Cape of Good Hope SPCA Inspector Siviwe Noko and Cadet Inspector Lwazi Ntungele monitored a Pitbull dog show held in Parkwood yesterday. Parkwood is a suburb situated east of Southfield and northwest of Grassy Park. Inspectors often find disturbing animal welfare violations at these informal dog shows, which draw Pitbull owners from far to compete in various activities, including high jump and conformation. The most frequent violations cited include improper means of transportation used to transport the dogs.
Pitbull locked in a wooden box
On his patrol, Inspector Noko found one of the show dogs confined in a wooden box with insufficient space, light and ventilation. Confining a dog in a place that affords inadequate space, light and ventilation is a contravention in terms of Section 2(1)(b) of the Animals Protection Act 71 0f 1962. Inspector Noko immediately instructed the owner to remove the dog from the box, which he candidly refused to do.
Man flees as Inspector calls SAPS for assistance
The owner was obstructive and refused to cooperate. The Inspector advised the owner that an contravention of the Animals Protection Act is an criminal and prosecutable offence and should he fail to cooperate, he would be arrested. The owner was requested to provide his details and refused to provide any information. He then claimed he was not the owner and proceeded to remove the dog from the wooden box. Inspector Noko further advised the owner that he will be confiscating the dog if he does not comply, where after the man fled the scene and drove off.
Man arrested, waiting to appear before the Court
The man later returned to the Cape of Good Hope SPCA in Grassy Park, where the South African Police Service arrested him on charges of animal cruelty and obstruction in terms of the Animals Protection Act. He will appear before the Wynberg Magistrates Court today, Monday, 13 December 2021.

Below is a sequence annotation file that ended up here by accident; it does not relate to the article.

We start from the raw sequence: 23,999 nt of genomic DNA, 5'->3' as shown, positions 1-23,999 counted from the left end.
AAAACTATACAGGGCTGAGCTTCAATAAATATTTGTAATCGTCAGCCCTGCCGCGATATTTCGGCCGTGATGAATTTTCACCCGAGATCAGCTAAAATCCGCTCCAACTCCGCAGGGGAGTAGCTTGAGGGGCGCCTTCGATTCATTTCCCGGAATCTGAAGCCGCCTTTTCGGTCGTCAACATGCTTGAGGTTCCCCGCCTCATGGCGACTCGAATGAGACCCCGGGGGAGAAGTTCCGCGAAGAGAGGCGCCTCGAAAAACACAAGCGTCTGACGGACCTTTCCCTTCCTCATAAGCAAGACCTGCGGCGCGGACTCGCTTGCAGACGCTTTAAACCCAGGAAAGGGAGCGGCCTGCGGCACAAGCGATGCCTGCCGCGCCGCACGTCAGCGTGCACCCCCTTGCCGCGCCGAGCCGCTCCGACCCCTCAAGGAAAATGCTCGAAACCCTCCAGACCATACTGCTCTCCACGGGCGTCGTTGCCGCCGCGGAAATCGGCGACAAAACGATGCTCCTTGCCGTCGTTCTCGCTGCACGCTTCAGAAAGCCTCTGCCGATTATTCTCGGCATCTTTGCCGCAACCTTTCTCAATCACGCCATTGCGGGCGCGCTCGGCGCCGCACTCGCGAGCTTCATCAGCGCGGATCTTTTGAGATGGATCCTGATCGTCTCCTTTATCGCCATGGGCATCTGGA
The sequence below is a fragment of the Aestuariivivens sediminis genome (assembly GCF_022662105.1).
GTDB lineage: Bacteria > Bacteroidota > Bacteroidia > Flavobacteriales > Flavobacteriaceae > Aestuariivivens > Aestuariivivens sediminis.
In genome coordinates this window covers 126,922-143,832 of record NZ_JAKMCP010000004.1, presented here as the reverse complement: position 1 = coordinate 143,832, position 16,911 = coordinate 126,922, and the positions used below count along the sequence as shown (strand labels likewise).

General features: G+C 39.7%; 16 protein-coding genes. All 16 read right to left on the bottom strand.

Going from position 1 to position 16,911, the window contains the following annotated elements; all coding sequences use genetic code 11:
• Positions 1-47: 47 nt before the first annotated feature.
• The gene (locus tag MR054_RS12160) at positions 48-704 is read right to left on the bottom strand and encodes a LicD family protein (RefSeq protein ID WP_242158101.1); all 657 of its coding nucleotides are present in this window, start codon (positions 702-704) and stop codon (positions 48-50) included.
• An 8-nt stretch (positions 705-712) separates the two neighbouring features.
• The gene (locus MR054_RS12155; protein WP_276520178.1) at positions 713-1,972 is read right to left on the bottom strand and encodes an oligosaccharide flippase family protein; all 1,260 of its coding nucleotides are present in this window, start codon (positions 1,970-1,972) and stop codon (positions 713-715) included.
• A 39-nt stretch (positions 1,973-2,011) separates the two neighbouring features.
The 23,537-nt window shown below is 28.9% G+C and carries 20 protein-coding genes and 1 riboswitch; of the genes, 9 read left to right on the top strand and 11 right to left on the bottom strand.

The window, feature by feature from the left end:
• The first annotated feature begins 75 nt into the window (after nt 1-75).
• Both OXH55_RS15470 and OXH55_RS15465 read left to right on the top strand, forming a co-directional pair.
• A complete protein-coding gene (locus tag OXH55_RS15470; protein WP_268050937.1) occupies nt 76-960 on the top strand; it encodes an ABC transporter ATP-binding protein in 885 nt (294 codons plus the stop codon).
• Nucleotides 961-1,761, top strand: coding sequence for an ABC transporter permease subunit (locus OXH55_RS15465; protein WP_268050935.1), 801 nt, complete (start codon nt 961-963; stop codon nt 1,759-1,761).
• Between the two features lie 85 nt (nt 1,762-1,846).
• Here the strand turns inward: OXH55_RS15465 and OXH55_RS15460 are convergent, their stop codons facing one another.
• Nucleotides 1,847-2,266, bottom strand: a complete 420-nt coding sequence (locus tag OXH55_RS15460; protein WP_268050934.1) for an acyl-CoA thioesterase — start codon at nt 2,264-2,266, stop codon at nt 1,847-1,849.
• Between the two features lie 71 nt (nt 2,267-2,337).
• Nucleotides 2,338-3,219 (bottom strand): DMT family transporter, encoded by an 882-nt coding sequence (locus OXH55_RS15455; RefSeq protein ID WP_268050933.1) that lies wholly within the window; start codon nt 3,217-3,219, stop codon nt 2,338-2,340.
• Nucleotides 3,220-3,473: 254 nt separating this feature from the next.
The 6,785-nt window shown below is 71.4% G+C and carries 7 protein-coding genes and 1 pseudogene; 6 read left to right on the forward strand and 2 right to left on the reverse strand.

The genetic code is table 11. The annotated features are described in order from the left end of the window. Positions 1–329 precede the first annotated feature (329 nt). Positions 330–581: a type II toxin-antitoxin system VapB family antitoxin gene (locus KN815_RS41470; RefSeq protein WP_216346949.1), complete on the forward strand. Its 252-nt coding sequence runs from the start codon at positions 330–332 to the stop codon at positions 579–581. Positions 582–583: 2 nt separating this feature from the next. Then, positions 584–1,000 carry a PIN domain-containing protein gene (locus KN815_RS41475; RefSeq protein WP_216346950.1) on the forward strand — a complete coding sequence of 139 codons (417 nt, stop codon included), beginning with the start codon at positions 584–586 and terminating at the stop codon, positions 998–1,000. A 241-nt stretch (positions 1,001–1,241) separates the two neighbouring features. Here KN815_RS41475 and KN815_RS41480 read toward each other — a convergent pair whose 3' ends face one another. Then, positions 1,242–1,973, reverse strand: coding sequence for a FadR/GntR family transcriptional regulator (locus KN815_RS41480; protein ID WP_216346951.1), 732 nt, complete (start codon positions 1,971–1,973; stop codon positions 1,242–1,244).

SPCA often undermined – Best to err on the side of caution
It is an offence in terms of Section 8(4) to obstruct any SPCA Inspector or to withhold your information. Chief Inspector Jaco Pieterse cautioned, “Many people do not respect the powers of SPCA Inspectors, either not knowing that SPCA Inspectors have powers to arrest, seize animals or that it is an offence to obstruct an Inspector. Any of these offences can land you in hot water should charges be levied against you. Should a person be found guilty of an offence they are liable to a fine of up to R40,000 and/or imprisonment of up to 12 months with an criminal record.”
Animal Protection Act
OFFENCES IN RESPECT OF ANIMALS – (1) Any person who:
(b) confines, chains, tethers or secures any animal unnecessarily or under such conditions or in such a manner or position as to cause that animal unnecessary suffering or in any place which affords inadequate space, ventilation, light protection or shelter from heat, cold or weather;
- Powers of officers of society for prevention of cruelty to animals –
(4) Any person who willfully obstructs, hinders or resists an officer authorized under subsection (1) in the exercise of the power conferred upon him or conceals any animal or thing with an intent to defeat the exercise of such powers, or who upon demand fails to give his name and address to such officer, shall be guilty of an offence and liable on conviction to the penalties set out in subsection (1) of section two.
Animals Protection Act 71 of 1962. n.d. Available: https://www.gov.za/documents/animals-protection-act-22-jun-1963-0000